General declines in muscle mass and skeletal health that come with age can leave people susceptible to injury.
Will my body get weaker as I age?
That's up to you; you have control over that, says Chad Landers, founder of Push Private Fitness in Los Angeles, who has trained older clients for 26 years. “The difference between people who work out and those who don't isn't that big when you're 20 or 30. But in your 50s and beyond? It's huge.” Any exercise is worthwhile, though Landers advises basic strength training as the bedrock for every older adult.
Am I too out of shape to exert myself?
"I say you're too out of shape not to exert yourself,” Landers adds. One study of more than 1,200 cases of sudden cardiac arrest in people ages 35 to 65 found that only 5 percent happened during physical activity. The bigger risk, experts agree, is lack of exercise. A massive study — of 334,000 people — found lack of fitness to be responsible for twice as many early deaths as obesity, and even introducing moderate activity can reduce your risk by 16 to 30 percent. “The oldest client I ever had started with me at age 87, and she increased her strength well into her 90s,” Landers says. “Too out of shape isn't a valid excuse for anything.”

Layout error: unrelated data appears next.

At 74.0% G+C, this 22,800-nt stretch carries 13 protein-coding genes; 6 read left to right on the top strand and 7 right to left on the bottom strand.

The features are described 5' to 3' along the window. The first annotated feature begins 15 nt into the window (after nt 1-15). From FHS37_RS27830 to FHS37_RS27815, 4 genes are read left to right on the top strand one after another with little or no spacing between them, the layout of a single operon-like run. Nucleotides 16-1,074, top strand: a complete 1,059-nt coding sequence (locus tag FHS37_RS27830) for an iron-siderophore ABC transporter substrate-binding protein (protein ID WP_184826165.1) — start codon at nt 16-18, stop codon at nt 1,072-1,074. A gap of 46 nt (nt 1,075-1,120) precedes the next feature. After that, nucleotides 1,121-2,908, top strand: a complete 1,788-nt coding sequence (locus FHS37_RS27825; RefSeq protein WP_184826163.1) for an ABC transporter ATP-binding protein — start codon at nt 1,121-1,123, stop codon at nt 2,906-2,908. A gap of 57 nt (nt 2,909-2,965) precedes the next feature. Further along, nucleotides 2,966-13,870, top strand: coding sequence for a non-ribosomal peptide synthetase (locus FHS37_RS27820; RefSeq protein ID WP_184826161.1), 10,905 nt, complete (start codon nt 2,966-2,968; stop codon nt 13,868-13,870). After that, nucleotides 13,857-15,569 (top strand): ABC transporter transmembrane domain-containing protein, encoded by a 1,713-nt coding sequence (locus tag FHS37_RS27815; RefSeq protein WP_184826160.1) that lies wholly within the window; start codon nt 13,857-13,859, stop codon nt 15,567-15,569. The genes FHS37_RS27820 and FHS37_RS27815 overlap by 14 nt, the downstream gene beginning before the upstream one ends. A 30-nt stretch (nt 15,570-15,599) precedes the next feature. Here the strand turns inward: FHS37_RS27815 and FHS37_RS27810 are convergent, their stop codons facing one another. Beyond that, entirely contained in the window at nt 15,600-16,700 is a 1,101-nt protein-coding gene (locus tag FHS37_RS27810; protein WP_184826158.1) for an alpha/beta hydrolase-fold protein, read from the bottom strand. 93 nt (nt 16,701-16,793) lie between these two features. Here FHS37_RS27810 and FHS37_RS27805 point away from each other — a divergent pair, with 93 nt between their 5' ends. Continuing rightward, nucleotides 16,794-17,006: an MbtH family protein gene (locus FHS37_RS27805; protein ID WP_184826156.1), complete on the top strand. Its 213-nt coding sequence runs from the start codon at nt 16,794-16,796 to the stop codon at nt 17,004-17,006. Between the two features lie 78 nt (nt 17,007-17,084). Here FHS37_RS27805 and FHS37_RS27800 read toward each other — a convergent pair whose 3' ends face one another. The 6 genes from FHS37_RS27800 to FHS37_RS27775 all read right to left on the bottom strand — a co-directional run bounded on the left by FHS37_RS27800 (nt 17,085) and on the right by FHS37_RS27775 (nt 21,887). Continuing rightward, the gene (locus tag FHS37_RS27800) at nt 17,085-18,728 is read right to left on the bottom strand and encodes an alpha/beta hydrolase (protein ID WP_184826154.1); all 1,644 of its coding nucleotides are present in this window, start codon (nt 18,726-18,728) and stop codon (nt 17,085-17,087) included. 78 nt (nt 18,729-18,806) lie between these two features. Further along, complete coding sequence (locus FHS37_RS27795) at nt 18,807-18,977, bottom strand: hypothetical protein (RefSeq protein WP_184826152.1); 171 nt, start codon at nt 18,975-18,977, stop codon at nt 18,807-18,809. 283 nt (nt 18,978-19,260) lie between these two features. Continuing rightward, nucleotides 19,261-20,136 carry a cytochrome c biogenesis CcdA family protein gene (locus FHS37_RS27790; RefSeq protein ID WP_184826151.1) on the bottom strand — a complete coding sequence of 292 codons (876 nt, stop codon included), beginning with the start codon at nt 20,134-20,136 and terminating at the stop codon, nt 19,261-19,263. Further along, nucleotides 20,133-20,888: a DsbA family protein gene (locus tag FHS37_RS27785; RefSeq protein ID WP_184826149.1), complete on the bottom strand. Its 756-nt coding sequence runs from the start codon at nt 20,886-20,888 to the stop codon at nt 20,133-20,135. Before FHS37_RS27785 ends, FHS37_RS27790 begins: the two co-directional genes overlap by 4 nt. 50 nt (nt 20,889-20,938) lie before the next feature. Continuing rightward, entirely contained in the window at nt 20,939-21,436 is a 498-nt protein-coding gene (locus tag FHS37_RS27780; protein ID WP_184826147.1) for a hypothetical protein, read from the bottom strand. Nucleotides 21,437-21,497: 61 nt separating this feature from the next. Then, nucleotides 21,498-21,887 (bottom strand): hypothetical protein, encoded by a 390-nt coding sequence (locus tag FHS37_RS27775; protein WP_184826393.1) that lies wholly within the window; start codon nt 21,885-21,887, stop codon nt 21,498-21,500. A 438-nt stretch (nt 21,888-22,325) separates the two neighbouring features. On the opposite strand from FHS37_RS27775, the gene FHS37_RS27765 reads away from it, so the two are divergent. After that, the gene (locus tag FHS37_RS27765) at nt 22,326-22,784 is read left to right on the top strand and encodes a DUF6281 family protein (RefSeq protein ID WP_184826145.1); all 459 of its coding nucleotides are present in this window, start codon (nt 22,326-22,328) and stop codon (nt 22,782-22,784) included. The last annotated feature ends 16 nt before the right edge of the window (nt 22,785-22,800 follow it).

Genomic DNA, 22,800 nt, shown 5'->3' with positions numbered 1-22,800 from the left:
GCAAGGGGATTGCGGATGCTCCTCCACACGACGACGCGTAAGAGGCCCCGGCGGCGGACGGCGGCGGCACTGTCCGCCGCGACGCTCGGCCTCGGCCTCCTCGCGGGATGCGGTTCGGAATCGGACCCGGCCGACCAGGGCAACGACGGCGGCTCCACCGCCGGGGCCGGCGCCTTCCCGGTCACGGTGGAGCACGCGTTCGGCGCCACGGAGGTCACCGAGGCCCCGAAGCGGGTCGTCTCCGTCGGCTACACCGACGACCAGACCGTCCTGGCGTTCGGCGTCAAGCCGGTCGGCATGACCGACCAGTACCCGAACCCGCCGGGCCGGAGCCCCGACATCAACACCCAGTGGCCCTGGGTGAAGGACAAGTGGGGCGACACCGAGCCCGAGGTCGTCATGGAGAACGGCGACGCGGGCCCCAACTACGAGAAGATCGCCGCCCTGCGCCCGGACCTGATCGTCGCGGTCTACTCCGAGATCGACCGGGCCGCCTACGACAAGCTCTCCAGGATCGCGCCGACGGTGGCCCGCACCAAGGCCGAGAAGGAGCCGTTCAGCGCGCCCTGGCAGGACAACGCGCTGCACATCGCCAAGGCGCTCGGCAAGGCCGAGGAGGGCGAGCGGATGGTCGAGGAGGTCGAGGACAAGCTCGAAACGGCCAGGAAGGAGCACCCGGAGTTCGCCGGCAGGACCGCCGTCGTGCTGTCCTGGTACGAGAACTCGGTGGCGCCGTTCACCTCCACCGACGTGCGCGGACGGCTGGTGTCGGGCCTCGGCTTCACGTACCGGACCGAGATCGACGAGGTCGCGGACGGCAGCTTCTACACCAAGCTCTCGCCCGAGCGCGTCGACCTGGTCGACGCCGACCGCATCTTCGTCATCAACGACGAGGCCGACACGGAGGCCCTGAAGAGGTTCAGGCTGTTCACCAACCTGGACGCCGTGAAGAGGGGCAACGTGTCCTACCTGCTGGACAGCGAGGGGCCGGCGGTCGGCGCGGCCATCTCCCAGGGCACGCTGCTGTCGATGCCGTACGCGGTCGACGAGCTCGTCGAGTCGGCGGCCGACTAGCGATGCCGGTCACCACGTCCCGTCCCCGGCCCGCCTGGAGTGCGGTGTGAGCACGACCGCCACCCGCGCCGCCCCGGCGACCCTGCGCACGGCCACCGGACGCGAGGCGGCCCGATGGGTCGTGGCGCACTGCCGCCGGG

Is my daily walk enough exercise?
Yes, if you're walking briskly. The American Heart Association recommends 150 minutes of moderate-intensity exercise per week; five brisk 30-minute walks makes the cut. But why stop there? “Your body can do more than just walk,” Landers notes. “Add little challenges that won't take up extra time.” Every five minutes, do five walking lunges for each leg. Detour your route to include hills or stairs. Or sub out one walk per week for a swim in the local pool. And as mentioned, strength training is key as you age; can you mix in some fitness for above your hips? Do at least two days a week of resistance training, including pushing and pulling exercises for both the upper and lower body.
Weight lifting is a total turnoff. What should I do instead?
You don't have to think of strength training as lifting weights in a gym. “All you need to do is add resistance to movements, or simply work against gravity during your day,” Landers says. Carrying a laundry basket up stairs, walking to the end of the driveway and back carrying full gallon jugs and squatting to clean under furniture all count as strength training. Using stretch bands at home is another low-cost, highly effective way to train. And you can do a full-body workout with push-ups, sit-ups, squats and lunges — no weights required.